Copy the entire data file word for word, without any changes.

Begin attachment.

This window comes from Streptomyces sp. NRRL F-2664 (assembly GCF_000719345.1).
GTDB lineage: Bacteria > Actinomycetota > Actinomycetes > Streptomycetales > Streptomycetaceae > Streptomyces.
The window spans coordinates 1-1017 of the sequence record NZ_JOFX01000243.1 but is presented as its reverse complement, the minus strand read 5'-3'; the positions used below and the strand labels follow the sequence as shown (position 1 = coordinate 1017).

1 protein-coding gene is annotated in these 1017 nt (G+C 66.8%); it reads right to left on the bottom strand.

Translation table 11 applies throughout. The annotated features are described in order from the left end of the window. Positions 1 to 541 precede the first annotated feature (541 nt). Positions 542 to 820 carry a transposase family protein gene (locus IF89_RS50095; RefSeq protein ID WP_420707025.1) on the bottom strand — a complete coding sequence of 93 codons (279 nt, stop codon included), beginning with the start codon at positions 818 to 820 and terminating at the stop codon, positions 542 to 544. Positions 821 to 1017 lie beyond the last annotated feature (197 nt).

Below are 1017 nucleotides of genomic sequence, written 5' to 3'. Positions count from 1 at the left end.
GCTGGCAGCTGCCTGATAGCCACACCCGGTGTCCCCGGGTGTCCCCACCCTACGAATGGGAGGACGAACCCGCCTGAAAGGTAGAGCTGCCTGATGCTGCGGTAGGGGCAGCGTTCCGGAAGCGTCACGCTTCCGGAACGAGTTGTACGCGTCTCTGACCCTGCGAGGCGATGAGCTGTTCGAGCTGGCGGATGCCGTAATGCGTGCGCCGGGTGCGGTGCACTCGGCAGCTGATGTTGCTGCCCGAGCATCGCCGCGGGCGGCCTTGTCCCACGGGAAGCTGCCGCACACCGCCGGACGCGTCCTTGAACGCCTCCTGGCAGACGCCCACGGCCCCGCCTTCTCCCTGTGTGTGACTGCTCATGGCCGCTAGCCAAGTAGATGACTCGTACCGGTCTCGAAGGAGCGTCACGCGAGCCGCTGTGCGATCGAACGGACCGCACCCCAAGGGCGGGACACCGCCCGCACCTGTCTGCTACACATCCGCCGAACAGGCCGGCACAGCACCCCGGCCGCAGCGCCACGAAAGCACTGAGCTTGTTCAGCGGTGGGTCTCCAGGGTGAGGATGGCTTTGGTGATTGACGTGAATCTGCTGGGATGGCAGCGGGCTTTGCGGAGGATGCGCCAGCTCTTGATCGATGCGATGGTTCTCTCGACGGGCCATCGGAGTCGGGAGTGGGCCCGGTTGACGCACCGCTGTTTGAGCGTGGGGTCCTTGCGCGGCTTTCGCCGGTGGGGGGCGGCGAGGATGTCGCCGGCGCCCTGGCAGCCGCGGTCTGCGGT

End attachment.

This window comes from Streptomyces sp. NRRL F-2664 (assembly GCF_000719345.1).
GTDB lineage: Bacteria > Actinomycetota > Actinomycetes > Streptomycetales > Streptomycetaceae > Streptomyces.
The window spans coordinates 1-1017 of the sequence record NZ_JOFX01000243.1 but is presented as its reverse complement, the minus strand read 5'-3'; the positions used below and the strand labels follow the sequence as shown (position 1 = coordinate 1017).

1 protein-coding gene is annotated in these 1017 nt (G+C 66.8%); it reads right to left on the bottom strand.

Translation table 11 applies throughout. The annotated features are described in order from the left end of the window. Positions 1 to 541 precede the first annotated feature (541 nt). Positions 542 to 820 carry a transposase family protein gene (locus IF89_RS50095; RefSeq protein ID WP_420707025.1) on the bottom strand — a complete coding sequence of 93 codons (279 nt, stop codon included), beginning with the start codon at positions 818 to 820 and terminating at the stop codon, positions 542 to 544. Positions 821 to 1017 lie beyond the last annotated feature (197 nt).

Below are 1017 nucleotides of genomic sequence, written 5' to 3'. Positions count from 1 at the left end.
GCTGGCAGCTGCCTGATAGCCACACCCGGTGTCCCCGGGTGTCCCCACCCTACGAATGGGAGGACGAACCCGCCTGAAAGGTAGAGCTGCCTGATGCTGCGGTAGGGGCAGCGTTCCGGAAGCGTCACGCTTCCGGAACGAGTTGTACGCGTCTCTGACCCTGCGAGGCGATGAGCTGTTCGAGCTGGCGGATGCCGTAATGCGTGCGCCGGGTGCGGTGCACTCGGCAGCTGATGTTGCTGCCCGAGCATCGCCGCGGGCGGCCTTGTCCCACGGGAAGCTGCCGCACACCGCCGGACGCGTCCTTGAACGCCTCCTGGCAGACGCCCACGGCCCCGCCTTCTCCCTGTGTGTGACTGCTCATGGCCGCTAGCCAAGTAGATGACTCGTACCGGTCTCGAAGGAGCGTCACGCGAGCCGCTGTGCGATCGAACGGACCGCACCCCAAGGGCGGGACACCGCCCGCACCTGTCTGCTACACATCCGCCGAACAGGCCGGCACAGCACCCCGGCCGCAGCGCCACGAAAGCACTGAGCTTGTTCAGCGGTGGGTCTCCAGGGTGAGGATGGCTTTGGTGATTGACGTGAATCTGCTGGGATGGCAGCGGGCTTTGCGGAGGATGCGCCAGCTCTTGATCGATGCGATGGTTCTCTCGACGGGCCATCGGAGTCGGGAGTGGGCCCGGTTGACGCACCGCTGTTTGAGCGTGGGGTCCTTGCGCGGCTTTCGCCGGTGGGGGGCGGCGAGGATGTCGCCGGCGCCCTGGCAGCCGCGGTCTGCGGT